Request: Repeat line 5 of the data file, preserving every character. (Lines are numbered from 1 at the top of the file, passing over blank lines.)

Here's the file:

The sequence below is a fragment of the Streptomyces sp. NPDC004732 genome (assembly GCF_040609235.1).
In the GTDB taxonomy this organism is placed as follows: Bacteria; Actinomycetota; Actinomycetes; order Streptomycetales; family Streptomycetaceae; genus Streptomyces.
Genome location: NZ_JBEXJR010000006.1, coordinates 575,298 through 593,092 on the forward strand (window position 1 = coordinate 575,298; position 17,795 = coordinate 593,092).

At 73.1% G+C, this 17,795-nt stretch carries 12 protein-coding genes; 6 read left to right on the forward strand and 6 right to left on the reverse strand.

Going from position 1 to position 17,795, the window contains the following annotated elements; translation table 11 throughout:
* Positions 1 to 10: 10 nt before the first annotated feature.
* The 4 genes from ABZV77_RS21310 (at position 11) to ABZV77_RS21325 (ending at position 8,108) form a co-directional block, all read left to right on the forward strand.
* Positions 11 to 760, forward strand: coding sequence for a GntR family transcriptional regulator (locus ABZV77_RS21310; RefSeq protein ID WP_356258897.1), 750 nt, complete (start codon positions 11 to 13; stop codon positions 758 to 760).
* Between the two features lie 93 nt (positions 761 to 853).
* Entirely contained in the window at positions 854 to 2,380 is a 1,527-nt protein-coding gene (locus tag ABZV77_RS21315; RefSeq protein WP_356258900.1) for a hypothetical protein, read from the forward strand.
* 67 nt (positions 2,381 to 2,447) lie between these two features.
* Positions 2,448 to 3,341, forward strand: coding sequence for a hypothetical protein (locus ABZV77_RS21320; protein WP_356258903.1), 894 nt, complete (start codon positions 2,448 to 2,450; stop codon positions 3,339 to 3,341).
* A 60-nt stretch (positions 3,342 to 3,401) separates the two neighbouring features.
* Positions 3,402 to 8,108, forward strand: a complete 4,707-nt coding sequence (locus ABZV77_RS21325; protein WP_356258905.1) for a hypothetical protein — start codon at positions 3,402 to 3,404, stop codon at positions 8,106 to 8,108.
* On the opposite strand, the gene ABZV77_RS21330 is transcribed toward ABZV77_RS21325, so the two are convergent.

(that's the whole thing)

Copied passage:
Going from position 1 to position 17,795, the window contains the following annotated elements; translation table 11 throughout: